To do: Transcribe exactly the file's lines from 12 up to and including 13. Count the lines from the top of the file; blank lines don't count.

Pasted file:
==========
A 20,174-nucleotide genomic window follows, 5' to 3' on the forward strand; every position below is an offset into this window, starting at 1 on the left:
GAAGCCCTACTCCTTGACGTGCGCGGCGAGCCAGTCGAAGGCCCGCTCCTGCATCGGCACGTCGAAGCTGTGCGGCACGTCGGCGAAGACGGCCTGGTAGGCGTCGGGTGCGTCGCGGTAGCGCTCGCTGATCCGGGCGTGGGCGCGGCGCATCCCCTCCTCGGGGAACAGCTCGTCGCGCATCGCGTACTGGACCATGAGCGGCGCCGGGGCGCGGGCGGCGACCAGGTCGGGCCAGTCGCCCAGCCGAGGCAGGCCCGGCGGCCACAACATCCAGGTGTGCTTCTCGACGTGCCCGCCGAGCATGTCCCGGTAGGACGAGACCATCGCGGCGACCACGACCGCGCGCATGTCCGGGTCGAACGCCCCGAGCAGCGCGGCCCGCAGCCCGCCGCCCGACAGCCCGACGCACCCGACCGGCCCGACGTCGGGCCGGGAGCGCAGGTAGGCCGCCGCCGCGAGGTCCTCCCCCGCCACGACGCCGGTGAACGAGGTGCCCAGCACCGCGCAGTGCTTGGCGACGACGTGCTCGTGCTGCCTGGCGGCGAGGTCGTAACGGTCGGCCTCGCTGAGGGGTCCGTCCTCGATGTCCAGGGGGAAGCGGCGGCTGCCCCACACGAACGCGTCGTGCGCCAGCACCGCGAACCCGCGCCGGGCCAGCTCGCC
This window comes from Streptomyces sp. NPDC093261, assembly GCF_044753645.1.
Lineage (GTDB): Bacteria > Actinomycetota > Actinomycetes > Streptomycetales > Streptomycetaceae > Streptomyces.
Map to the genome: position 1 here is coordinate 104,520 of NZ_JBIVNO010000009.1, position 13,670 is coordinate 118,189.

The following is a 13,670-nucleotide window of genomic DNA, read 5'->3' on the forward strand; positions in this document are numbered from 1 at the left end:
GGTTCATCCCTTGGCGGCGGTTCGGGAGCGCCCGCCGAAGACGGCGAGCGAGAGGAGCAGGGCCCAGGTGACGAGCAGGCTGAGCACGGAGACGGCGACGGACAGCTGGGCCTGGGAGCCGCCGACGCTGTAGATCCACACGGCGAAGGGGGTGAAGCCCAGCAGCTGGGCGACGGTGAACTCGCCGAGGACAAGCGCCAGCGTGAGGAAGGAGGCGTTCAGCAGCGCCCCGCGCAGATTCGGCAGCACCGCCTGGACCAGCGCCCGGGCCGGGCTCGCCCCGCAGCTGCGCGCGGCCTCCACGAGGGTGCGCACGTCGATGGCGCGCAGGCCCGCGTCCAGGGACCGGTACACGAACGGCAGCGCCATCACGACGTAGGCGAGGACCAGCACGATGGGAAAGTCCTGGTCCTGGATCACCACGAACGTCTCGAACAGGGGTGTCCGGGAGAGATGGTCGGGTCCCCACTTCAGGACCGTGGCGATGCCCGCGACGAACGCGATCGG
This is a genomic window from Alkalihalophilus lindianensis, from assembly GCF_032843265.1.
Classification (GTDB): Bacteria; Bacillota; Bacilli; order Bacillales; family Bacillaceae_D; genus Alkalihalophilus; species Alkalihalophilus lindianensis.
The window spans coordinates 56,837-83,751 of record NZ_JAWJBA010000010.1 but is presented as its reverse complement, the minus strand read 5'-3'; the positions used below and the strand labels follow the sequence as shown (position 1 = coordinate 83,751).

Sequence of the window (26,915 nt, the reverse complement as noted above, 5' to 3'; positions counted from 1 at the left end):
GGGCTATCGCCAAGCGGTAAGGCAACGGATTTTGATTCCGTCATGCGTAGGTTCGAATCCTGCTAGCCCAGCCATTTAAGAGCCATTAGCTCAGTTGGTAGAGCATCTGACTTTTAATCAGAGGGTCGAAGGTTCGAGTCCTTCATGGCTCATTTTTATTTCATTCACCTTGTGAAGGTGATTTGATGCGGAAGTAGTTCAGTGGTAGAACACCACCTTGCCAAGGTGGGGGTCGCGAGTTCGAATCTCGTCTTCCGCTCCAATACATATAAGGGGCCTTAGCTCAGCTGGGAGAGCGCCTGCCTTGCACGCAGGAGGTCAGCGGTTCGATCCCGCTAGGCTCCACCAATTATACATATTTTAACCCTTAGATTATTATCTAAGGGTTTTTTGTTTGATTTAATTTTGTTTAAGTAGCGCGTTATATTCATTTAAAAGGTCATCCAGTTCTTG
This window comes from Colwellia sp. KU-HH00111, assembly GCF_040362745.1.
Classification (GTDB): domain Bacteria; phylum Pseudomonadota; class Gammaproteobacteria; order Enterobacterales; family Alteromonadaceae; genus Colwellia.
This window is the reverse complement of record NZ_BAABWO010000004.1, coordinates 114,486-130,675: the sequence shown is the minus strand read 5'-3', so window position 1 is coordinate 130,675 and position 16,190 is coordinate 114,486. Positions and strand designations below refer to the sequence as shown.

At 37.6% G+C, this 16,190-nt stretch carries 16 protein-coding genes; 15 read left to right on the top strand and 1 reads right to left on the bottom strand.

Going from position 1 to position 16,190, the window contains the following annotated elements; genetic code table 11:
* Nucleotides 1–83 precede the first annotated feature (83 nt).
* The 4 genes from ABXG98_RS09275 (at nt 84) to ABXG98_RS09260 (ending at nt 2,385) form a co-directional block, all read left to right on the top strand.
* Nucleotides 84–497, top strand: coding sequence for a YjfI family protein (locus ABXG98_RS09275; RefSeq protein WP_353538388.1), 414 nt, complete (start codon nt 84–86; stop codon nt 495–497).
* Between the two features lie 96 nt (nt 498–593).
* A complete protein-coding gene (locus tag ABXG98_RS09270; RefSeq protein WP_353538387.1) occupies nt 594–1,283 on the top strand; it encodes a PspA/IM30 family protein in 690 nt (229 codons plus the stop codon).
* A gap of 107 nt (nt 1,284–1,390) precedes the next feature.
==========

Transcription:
GGGCTATCGCCAAGCGGTAAGGCAACGGATTTTGATTCCGTCATGCGTAGGTTCGAATCCTGCTAGCCCAGCCATTTAAGAGCCATTAGCTCAGTTGGTAGAGCATCTGACTTTTAATCAGAGGGTCGAAGGTTCGAGTCCTTCATGGCTCATTTTTATTTCATTCACCTTGTGAAGGTGATTTGATGCGGAAGTAGTTCAGTGGTAGAACACCACCTTGCCAAGGTGGGGGTCGCGAGTTCGAATCTCGTCTTCCGCTCCAATACATATAAGGGGCCTTAGCTCAGCTGGGAGAGCGCCTGCCTTGCACGCAGGAGGTCAGCGGTTCGATCCCGCTAGGCTCCACCAATTATACATATTTTAACCCTTAGATTATTATCTAAGGGTTTTTTGTTTGATTTAATTTTGTTTAAGTAGCGCGTTATATTCATTTAAAAGGTCATCCAGTTCTTG
This window comes from Colwellia sp. KU-HH00111, assembly GCF_040362745.1.